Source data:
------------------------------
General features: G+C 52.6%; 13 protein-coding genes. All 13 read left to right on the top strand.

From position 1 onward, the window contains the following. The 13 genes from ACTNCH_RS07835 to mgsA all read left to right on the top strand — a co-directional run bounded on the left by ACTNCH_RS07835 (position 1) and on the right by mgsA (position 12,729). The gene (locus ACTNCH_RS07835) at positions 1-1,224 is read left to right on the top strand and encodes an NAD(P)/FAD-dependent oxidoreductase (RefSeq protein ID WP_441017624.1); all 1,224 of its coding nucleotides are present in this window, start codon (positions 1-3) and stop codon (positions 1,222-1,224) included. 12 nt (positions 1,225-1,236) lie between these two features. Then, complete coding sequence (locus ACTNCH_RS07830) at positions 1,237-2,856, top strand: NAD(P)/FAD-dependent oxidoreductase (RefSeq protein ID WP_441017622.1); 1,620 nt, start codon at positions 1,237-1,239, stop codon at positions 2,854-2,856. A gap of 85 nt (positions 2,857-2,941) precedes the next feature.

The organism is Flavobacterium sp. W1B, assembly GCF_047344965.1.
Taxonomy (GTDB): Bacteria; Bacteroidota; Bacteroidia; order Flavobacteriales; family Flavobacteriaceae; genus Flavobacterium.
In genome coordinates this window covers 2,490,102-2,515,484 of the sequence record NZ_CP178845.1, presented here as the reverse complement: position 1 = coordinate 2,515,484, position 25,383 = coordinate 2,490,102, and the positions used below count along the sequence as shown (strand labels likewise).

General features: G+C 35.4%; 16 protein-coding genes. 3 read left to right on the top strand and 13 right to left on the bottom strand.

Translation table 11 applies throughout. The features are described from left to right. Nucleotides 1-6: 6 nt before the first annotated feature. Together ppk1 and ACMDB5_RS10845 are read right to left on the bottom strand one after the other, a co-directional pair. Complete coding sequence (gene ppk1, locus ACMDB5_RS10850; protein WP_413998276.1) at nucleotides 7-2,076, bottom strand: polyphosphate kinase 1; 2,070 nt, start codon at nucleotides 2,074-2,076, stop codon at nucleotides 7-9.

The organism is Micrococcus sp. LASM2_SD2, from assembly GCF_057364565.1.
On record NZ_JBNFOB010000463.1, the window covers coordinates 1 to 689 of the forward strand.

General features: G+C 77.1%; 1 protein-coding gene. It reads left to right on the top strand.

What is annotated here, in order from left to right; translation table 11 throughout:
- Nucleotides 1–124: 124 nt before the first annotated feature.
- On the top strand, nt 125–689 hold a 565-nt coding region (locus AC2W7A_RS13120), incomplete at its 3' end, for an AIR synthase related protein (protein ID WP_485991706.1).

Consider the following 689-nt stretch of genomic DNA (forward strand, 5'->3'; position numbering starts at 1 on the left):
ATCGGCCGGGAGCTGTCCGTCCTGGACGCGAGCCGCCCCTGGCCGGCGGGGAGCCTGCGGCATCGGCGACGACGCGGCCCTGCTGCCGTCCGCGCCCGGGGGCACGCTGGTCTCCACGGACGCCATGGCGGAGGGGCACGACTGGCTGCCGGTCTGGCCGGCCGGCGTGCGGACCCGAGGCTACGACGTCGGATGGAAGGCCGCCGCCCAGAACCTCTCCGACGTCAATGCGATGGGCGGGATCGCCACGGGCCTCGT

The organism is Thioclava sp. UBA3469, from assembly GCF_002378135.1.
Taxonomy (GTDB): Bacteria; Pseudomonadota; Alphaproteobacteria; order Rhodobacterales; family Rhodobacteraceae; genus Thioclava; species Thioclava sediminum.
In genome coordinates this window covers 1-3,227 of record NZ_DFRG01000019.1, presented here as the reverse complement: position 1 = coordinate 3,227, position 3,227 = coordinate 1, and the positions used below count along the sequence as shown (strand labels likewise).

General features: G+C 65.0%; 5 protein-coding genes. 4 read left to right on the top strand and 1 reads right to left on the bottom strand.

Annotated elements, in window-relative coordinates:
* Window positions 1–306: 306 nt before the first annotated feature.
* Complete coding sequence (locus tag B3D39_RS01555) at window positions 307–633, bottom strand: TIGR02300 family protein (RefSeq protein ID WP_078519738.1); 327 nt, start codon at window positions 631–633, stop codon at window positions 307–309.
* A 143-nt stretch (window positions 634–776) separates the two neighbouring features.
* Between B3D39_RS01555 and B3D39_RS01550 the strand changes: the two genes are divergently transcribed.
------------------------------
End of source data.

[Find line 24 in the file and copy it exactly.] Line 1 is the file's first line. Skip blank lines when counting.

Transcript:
* Between B3D39_RS01555 and B3D39_RS01550 the strand changes: the two genes are divergently transcribed.